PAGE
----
Since Salvator Mundi, a painting of a placid-looking Christ by Leonardo da Vinci (we think), fetched $450 million at Christie’s in New York, it has remained at the centre of a Soderbergh-style drama. Indeed, the work had been missing for the better part of two years, but was revealed yesterday (June 10) to be living on the yacht of Saudi crown prince Mohammad bin Salman (MBS), per anonymous sources that spoke to Artnet columnist Kenny Schachter.
The painting broke records in 2017 as the most expensive to be sold at auction, and after months of speculation was revealed to have been purchased by Saudi Arabia’s prince Bader bin Abdullah bin Mohammed bin Farhan al-Saud on behalf of MBS, the kingdom’s controversial ruler. It then allegedly passed to Abu Dhabi’s prince Mohammed bin Zayed, who, as the de facto leader of the United Arab Emirates, head of its biggest sovereign wealth funds and most powerful military, was hailed by the New York Times as “arguably the most powerful leader in the Arab world.”
Shortly after the buyer was revealed, the painting disappeared. The work was supposed to be displayed in the The Louvre Abu Dhabi last September, but the exhibition was inexplicably postponed. Its whereabouts—until now—have been unknown.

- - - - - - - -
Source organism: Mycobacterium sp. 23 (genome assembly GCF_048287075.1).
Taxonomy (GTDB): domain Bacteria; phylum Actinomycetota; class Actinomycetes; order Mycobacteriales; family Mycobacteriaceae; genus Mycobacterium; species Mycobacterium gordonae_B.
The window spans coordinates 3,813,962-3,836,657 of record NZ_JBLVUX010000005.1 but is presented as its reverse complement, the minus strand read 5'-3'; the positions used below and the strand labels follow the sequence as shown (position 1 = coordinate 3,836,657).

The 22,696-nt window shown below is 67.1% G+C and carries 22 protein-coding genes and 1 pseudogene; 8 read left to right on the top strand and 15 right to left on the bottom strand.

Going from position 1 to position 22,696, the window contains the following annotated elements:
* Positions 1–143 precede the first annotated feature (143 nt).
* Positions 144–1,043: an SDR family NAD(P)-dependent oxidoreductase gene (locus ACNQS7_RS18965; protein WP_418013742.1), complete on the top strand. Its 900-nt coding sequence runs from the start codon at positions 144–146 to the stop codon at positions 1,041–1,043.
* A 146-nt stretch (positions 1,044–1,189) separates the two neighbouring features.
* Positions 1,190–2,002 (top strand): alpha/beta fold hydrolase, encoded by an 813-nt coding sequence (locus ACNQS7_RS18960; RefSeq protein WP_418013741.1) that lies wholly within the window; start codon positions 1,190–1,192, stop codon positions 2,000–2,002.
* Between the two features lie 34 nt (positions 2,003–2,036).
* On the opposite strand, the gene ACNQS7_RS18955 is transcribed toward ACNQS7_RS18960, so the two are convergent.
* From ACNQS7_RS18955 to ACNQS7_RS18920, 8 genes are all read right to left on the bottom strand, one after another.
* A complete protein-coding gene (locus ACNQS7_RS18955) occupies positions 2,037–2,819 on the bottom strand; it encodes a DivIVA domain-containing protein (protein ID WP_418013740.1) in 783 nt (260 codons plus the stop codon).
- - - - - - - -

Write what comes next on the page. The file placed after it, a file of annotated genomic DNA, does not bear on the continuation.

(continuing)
According to Schachter, the painting’s journey through the hands of various Persian Gulf royals continued:
“My sources—including two principals involved in the transaction who claimed the work has been unequivocally paid for (though I’ve heard more than a few musings it has been only partially settled)—disclosed more. You won’t believe where I’m told the painting is today. Apparently, the work was whisked away in the middle of the night on MBS’s plane and relocated to his yacht, the Serene.”
Apparently, the painting will live on the yacht (which MBS bought from a Russian vodka tycoon for a cool $565 million) until the crown prince finishes remodeling the region of Al-Ula into a global tourist destination, art museums included.
But the fact that the painting has been located is only half of the problem. Indeed, people didn’t forget about Salvator Mundi while it was in hiding—during its MIA period, the provenance of the work was being hotly disputed.
To begin with, the history of the painting is constantly shifting: The Wall Street Journal revealed last September that the work was bought by a Baton Rouge, Louisiana family for $120 in London in 1958, and underwent a heavy restoration that involved it being remade from five different pieces before its 2011 debut at a da Vinci exhibition at The National Gallery in London. And a Telegraph article from earlier this year noted that the Louvre attributed the work as having come from “the workshop of Leonardo da Vinci,” rather than from the master himself. Meanwhile, the Metropolitan Museum of Art’s Dr. Carmen Bambach has repeatedly stated that the work was mostly painted by “Leonardo’s assistant, Giovanni Antonio Boltraffio” and that the master was likely responsible for only “small retouchings.”
Christie’s, for its part, maintains that the work is a Leonardo da Vinci original, painted circa 1500. In any case, let’s hope it doesn’t get splashed with seawater before it’s reintroduced to the public, if it ever is.